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Their Favorite Pieces

In a recent issue of The Strand Magazine several of the most noted virtuosos of the day contributed to a symposium entitled, The Piece I Most Enjoy Playing.”
The following is in part taken from the statements of those artists who are known to “American” readers:
FRITZ_KREISLER_002.jpgFritz Kreisler.
I have no hesitation in saying that my favorite pieces, and those that I enjoy playing more than any others, are the Concertos of Beethoven and Brahms, because they are the very finest pieces of music ever written for the violin. No words of mine could express all the beauties that I find in these two magnificent Concertos or all the admiration I feel for the extraordinary genius of these two great masters. Nor do they need any admiration of mine, since their greatness speaks for itself. In the case of the Brahms Concerto there are associations, also, which make it dear to me, for I used to know the great composer in Vienna. But, as for the Beethoven Concerto, it has for me no associations except its beauty.
Mark Hambourg.
I have two favorite pieces. The first is the Fantasia of Schumann, Op. 17;the second is the B Flat Minor Sonata of Chopin with the Funeral March. Both of these works depict for me the various periods of a hero’s life. In the first case the work is divided into three great sections. The opening allegro is fantastic and passionate, based on a restless figure, worried by strenuous syncopated melodies. It is interrupted by a folk-song melody or legend, and, after some development, returns to the main theme. The second part is a moderato of mighty chords and massive harmonies, which remind one of a triumphal march, and the final movement is a lento in which is expressed a restful, peaceful mind.

To an artist’s imagination the work is like a canvas on which three periods of a hero’s life are painted. In the first he is pictured battling with life, an enormous amount of energy and enthusiasm helping him through; in the second he is depicted as a conqueror, having surmounted all difficulties; while the third shows him living happy and contented, having accomplished his life’s work and being at peace with all the world, though subdued and soothing echoes of his great past ever and anon sound in his ears.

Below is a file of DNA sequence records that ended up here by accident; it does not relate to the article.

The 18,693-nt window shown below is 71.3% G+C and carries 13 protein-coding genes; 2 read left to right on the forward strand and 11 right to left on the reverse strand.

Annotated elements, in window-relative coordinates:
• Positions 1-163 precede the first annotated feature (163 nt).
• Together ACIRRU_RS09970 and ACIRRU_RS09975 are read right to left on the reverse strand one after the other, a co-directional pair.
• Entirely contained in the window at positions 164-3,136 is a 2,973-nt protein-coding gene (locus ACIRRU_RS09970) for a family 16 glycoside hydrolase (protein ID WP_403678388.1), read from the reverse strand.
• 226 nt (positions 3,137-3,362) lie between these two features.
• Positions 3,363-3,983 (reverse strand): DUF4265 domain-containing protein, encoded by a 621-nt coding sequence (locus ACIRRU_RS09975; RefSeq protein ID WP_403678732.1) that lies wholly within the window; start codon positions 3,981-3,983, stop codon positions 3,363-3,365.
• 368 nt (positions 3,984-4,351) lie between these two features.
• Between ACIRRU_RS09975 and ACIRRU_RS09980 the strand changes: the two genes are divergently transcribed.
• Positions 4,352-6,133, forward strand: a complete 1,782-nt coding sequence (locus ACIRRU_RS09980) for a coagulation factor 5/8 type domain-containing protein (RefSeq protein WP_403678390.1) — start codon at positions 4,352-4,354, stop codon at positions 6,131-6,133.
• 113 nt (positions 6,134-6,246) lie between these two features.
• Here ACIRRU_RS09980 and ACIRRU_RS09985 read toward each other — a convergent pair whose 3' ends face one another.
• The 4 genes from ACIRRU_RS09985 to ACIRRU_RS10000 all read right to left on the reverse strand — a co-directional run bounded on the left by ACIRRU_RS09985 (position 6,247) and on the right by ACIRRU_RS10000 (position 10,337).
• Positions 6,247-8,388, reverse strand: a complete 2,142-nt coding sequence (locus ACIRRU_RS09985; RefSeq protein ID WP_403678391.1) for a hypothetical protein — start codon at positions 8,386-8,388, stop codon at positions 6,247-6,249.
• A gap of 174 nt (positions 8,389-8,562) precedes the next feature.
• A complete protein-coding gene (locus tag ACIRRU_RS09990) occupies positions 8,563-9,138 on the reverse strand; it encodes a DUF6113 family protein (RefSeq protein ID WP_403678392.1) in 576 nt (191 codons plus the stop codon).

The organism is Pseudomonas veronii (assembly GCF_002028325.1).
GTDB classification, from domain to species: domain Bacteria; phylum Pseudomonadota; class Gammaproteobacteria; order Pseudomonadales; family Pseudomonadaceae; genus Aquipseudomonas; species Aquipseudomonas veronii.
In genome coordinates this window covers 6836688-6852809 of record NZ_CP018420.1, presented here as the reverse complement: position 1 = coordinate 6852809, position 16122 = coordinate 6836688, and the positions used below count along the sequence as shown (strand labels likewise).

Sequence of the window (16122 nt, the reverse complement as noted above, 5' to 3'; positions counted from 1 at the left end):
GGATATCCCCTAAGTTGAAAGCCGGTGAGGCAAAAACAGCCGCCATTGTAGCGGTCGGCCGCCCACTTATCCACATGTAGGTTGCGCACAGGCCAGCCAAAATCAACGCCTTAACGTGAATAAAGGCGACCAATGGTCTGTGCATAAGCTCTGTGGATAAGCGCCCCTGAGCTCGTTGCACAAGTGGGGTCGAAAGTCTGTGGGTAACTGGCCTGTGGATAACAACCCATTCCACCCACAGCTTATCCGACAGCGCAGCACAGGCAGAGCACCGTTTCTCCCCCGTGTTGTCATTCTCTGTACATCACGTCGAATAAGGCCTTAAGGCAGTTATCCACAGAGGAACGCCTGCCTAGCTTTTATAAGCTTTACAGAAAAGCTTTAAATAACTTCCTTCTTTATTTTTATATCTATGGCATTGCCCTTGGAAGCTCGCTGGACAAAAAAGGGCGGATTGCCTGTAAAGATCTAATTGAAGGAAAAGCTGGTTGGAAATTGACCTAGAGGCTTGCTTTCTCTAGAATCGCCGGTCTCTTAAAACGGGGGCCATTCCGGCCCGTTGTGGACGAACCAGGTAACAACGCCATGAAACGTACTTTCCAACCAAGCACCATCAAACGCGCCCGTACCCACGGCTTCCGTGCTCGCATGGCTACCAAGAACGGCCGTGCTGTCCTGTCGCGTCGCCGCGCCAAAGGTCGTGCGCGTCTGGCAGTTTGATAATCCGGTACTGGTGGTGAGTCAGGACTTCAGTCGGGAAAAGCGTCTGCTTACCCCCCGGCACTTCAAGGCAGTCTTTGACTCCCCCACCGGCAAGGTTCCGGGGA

The hero I have just described as being illustrated by Schumann in the Fantasia was of the sturdy, undismayable Teutonic kind. Chopin in his B Flat Minor Sonata also depicts the life of a hero, but this time the hero is a Pole. The national characteristic of the Pole is his inability to win success in the face of adverse circumstances. So long as all goes well he is as triumphant as anybody, but the first reverse throws him to the ground. Chopin’s hero, then, is a Pole, with overstrung nerves and imagination, to whom the ideals of life are love and war. After great sufferings and defeats he dies in morbid despair. Wonderfully expressed in the finale we hear the whispering of spirits over his grave.

EMIL_SAUER_002.jpgEmil Sauer.
The piece I enjoy playing most is Chopin’s B Flat Minor Sonata with the Funeral March. As a piece of interpretation it appeals to me very deeply indeed, and I find it a most exacting piece to play. So entirely lost do I become in the music when interpreting it that during the Funeral March I seem to see the coffin being borne along on its hearse and the mourners walking slowly behind it, while the finale means for me the sound of the wind sweeping through the grass upon the grave.

So intensely do I feel the music that my spine creeps and I become quite cold. I live through it! I see it all quite plainly before me, and although I can play the most tiring and difficult show pieces without getting hot, yet after playing the Funeral March I am invariably bathed in perspiration from the sheer excitement and feeling that the music arouses in me.